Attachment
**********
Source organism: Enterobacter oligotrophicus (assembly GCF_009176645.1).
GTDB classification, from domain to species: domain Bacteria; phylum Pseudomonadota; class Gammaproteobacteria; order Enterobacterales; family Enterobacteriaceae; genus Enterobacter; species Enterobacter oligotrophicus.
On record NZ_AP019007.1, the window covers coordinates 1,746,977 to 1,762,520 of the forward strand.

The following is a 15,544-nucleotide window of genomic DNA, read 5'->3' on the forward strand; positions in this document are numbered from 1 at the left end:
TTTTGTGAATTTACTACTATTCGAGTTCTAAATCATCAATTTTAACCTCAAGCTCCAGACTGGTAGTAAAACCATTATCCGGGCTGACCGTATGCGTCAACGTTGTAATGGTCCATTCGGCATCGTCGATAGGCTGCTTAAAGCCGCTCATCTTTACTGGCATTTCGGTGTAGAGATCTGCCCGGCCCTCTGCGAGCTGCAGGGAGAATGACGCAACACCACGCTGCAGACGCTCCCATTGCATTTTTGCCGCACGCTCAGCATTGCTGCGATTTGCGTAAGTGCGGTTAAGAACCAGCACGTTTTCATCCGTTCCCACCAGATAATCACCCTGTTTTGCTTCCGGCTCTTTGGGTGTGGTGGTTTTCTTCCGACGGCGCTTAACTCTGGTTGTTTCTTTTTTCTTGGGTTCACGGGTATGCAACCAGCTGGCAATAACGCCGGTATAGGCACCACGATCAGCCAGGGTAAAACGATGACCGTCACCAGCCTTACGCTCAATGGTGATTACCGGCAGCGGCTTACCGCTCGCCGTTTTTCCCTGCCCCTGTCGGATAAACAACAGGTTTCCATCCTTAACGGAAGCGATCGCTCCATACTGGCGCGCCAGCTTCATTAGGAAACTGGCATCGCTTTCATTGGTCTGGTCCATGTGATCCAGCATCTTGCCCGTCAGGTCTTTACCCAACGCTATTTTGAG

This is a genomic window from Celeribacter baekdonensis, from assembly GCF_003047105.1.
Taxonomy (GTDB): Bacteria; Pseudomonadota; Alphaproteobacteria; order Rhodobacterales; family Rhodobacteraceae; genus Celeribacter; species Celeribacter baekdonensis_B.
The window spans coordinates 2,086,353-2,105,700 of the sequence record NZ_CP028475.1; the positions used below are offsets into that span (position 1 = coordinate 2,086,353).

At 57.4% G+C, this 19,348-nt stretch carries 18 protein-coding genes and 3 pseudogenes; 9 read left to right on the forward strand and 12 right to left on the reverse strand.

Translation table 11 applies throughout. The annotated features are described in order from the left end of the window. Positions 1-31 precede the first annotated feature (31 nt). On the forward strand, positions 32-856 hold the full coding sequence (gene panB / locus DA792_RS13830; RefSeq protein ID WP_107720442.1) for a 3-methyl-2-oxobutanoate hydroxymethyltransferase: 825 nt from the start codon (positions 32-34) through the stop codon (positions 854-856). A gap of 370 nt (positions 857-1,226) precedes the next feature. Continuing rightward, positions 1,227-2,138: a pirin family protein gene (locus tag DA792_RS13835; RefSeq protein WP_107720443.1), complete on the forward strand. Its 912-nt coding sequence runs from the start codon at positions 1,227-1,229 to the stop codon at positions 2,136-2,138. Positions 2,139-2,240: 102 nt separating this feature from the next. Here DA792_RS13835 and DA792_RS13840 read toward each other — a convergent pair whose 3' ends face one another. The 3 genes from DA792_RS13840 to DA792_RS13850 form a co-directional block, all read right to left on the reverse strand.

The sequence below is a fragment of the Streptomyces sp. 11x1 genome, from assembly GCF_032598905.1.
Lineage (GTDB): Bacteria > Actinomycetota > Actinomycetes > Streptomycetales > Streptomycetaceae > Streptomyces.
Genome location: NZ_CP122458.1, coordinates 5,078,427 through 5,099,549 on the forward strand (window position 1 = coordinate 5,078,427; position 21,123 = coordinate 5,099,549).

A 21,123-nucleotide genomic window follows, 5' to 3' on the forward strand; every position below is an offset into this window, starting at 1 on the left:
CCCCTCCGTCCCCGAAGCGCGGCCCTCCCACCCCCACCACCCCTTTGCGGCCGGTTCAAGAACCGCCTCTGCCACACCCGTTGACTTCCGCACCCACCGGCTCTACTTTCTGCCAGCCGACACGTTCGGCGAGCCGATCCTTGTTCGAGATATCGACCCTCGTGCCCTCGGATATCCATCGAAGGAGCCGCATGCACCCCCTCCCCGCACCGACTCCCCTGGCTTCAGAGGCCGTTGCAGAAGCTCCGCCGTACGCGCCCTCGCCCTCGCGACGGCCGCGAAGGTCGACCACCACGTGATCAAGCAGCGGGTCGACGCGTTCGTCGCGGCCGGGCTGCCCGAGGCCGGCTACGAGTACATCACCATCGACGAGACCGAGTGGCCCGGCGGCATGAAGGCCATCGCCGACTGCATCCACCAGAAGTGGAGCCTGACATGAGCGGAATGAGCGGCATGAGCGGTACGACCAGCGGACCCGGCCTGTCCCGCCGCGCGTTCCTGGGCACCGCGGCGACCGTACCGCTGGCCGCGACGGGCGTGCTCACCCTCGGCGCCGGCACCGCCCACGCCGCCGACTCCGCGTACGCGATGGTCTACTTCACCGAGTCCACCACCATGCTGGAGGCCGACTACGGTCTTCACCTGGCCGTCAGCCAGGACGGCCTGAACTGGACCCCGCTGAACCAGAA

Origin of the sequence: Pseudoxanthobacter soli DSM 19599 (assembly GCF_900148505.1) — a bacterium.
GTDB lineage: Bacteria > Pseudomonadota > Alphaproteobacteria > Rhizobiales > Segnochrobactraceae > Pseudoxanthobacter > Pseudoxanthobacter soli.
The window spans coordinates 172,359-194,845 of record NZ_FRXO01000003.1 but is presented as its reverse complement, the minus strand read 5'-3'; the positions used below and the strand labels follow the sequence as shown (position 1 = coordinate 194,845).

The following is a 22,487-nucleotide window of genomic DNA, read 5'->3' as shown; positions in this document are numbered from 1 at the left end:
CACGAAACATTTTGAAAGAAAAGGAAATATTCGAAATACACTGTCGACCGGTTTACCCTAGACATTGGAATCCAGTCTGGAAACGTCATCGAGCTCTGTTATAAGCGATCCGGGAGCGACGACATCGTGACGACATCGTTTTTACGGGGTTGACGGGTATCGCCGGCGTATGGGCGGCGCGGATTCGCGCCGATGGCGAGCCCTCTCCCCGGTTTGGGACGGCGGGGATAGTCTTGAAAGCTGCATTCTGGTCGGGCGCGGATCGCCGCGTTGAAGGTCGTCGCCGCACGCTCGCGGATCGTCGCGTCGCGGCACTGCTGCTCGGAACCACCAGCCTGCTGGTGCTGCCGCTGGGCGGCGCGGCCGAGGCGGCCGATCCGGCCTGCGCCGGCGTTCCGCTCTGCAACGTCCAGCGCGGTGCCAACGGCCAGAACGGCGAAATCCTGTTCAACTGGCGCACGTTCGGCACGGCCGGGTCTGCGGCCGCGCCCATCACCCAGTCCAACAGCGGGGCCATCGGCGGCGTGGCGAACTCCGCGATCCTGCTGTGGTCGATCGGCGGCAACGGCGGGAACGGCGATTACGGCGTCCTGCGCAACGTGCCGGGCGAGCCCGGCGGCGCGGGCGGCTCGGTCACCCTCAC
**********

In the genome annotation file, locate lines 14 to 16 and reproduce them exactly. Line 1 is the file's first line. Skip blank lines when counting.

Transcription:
A 21,123-nucleotide genomic window follows, 5' to 3' on the forward strand; every position below is an offset into this window, starting at 1 on the left:
CCCCTCCGTCCCCGAAGCGCGGCCCTCCCACCCCCACCACCCCTTTGCGGCCGGTTCAAGAACCGCCTCTGCCACACCCGTTGACTTCCGCACCCACCGGCTCTACTTTCTGCCAGCCGACACGTTCGGCGAGCCGATCCTTGTTCGAGATATCGACCCTCGTGCCCTCGGATATCCATCGAAGGAGCCGCATGCACCCCCTCCCCGCACCGACTCCCCTGGCTTCAGAGGCCGTTGCAGAAGCTCCGCCGTACGCGCCCTCGCCCTCGCGACGGCCGCGAAGGTCGACCACCACGTGATCAAGCAGCGGGTCGACGCGTTCGTCGCGGCCGGGCTGCCCGAGGCCGGCTACGAGTACATCACCATCGACGAGACCGAGTGGCCCGGCGGCATGAAGGCCATCGCCGACTGCATCCACCAGAAGTGGAGCCTGACATGAGCGGAATGAGCGGCATGAGCGGTACGACCAGCGGACCCGGCCTGTCCCGCCGCGCGTTCCTGGGCACCGCGGCGACCGTACCGCTGGCCGCGACGGGCGTGCTCACCCTCGGCGCCGGCACCGCCCACGCCGCCGACTCCGCGTACGCGATGGTCTACTTCACCGAGTCCACCACCATGCTGGAGGCCGACTACGGTCTTCACCTGGCCGTCAGCCAGGACGGCCTGAACTGGACCCCGCTGAACCAGAA

Origin of the sequence: Pseudoxanthobacter soli DSM 19599 (assembly GCF_900148505.1) — a bacterium.